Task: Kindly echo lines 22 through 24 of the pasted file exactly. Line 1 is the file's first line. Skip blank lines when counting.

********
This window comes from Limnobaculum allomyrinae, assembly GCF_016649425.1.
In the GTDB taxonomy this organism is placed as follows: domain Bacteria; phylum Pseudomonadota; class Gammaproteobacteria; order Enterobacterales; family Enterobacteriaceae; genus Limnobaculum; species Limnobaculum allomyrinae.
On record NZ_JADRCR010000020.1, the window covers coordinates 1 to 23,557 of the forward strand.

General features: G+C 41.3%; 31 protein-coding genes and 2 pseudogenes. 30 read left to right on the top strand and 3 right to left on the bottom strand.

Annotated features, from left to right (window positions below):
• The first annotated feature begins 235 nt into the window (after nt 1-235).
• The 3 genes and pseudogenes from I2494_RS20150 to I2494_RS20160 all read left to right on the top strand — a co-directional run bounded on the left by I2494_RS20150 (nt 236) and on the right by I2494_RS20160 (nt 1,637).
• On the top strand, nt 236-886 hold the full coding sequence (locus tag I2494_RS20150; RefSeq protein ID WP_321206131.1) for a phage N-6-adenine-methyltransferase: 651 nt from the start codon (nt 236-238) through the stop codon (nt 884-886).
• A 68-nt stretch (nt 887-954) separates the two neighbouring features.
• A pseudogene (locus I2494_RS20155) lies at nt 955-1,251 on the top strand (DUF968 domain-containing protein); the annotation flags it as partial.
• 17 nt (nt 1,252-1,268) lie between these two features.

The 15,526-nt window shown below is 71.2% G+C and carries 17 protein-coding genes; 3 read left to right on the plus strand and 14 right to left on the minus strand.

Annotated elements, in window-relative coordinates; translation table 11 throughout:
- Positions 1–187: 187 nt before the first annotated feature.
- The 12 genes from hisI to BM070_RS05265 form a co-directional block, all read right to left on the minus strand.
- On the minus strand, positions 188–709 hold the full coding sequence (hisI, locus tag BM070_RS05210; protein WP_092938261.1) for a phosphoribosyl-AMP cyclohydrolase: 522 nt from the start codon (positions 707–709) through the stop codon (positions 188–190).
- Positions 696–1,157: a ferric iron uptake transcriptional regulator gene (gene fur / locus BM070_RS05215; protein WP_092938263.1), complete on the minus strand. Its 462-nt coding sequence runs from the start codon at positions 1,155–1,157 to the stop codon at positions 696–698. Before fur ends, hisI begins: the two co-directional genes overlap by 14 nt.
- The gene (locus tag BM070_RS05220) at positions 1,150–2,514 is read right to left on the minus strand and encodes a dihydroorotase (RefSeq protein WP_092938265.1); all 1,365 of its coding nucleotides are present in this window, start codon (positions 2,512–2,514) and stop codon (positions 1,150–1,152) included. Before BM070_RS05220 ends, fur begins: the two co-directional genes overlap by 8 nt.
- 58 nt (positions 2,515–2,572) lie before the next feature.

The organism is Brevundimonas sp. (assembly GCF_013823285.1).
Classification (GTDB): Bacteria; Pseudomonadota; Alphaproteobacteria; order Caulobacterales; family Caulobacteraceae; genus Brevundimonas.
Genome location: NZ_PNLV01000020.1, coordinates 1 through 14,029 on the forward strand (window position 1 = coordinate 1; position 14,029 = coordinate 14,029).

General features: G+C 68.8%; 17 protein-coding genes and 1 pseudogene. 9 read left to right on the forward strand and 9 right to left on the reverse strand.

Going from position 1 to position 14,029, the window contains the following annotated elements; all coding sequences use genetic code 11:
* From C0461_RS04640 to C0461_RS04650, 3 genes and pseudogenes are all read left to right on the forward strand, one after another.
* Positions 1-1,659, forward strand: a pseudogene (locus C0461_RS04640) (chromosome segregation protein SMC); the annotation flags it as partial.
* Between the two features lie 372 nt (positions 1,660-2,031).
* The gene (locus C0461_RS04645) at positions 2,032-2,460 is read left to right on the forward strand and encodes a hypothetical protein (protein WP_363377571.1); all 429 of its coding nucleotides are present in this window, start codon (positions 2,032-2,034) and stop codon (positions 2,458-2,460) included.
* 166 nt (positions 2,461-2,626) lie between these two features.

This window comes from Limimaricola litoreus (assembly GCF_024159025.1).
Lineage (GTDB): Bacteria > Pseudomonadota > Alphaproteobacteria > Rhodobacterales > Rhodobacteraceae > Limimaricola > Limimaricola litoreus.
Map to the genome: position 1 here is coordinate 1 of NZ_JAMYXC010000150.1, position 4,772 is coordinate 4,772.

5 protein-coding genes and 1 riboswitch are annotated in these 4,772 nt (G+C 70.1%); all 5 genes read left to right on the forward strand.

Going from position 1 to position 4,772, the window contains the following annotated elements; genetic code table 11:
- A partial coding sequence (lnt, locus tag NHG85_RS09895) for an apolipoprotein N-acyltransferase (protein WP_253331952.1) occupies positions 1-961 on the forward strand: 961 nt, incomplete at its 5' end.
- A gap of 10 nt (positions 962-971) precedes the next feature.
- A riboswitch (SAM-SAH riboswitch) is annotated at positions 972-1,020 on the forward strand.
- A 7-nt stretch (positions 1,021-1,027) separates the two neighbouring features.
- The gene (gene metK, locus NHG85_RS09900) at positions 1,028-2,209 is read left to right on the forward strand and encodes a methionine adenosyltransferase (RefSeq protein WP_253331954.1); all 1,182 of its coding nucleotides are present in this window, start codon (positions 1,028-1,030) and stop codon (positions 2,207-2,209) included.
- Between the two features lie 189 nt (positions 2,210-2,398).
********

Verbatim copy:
Genome location: NZ_PNLV01000020.1, coordinates 1 through 14,029 on the forward strand (window position 1 = coordinate 1; position 14,029 = coordinate 14,029).

General features: G+C 68.8%; 17 protein-coding genes and 1 pseudogene. 9 read left to right on the forward strand and 9 right to left on the reverse strand.

Going from position 1 to position 14,029, the window contains the following annotated elements; all coding sequences use genetic code 11: